The essence of the problem is in the highly leveraged and very large hedge fund flows that move around the world rapidly and without any regulation. They are subject to no disclosure rules. They dart from market to market, seizing on weaknesses and contradictions, particularly in the smaller, more malleable markets that are frequently carried away by euphoria or panic. By distorting or manipulating markets in search of profits they are capable of throwing many smaller, vulnerable economies into chaos. They have become, in the words of Ian Macfarlane, the Governor of the Reserve Bank of Australia, "the privileged children of the financial scene, being entitled to the benefits of free markets without any of the responsibilities". By exploiting the weaknesses of free markets they threaten the very survival of these markets. No small and open jurisdiction can do much on its own to resist their disruptive effects, and their powers for spreading chaos have threatened to disrupt even the strongest economies. In my opinion, no recent case better illustrates this than the dramatic ordeal that we passed through in Hong Kong in the summer of last year.

The Hong Kong experience: sound fundamentals threatened by speculative disruptions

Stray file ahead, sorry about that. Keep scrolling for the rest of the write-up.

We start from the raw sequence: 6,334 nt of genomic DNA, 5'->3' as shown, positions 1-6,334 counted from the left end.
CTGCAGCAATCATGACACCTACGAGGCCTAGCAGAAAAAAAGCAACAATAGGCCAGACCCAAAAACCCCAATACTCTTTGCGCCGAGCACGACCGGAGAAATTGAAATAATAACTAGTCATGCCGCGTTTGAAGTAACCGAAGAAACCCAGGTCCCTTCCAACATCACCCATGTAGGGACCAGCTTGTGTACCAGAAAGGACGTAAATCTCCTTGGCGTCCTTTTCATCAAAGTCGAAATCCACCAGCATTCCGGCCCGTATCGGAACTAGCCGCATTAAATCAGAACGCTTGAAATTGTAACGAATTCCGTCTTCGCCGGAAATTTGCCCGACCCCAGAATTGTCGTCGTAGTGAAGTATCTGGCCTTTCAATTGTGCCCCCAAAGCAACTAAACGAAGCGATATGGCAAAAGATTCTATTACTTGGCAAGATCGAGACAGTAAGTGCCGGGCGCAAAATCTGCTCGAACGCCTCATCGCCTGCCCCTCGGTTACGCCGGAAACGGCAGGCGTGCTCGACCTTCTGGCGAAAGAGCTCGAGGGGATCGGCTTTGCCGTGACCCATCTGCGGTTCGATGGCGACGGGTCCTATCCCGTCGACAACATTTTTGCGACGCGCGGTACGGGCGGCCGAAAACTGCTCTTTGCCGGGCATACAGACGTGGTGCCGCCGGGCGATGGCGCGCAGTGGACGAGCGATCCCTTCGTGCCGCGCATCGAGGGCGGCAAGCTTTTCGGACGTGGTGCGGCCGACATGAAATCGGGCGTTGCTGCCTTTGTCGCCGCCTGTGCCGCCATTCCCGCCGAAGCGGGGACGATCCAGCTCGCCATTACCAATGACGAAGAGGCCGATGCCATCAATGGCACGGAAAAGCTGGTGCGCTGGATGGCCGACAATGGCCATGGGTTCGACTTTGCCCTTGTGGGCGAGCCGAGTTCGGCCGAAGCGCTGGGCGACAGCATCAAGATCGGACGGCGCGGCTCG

Hong Kong's experience over the last eighteen months shows how even a sound economy can be put under severe strain by manipulative attacks from outside. We managed to survive this strain by taking, on the one hand, unconventional and controversial measures to prevent market dislocation that could have been very destabilising, and, on the other hand, belt and brace measures to strengthen the defence mechanism of our financial system. I am pleased to say that these actions have been successful, as reflected in the marked change in sentiment in our markets and the sharp fall in the interest rate premium for our currency over the US dollar. Although we continue to endure what has become a very painful economic adjustment, we can now work through this adjustment without it being grossly exacerbated by the kind of extreme market overshooting brought about by the manipulative attacks we faced last summer. The adjustment taking place is rapid and pronounced: we saw a decline in asset values of some 50% at the peak of the crisis, a doubling of our unemployment rate to around 5.5% and a fall in our GDP last year of 5%. However, if this is the adjustment necessary to re-establish our competitiveness we have, and are prepared, to accept it. But we can do without the collateral damage and general trauma of overshooting experienced by so many other economies in the region. We believe that our fundamental strengths can help us through this adjustment, just as they have helped us through the many other transitions of the past few decades, whether economic or political.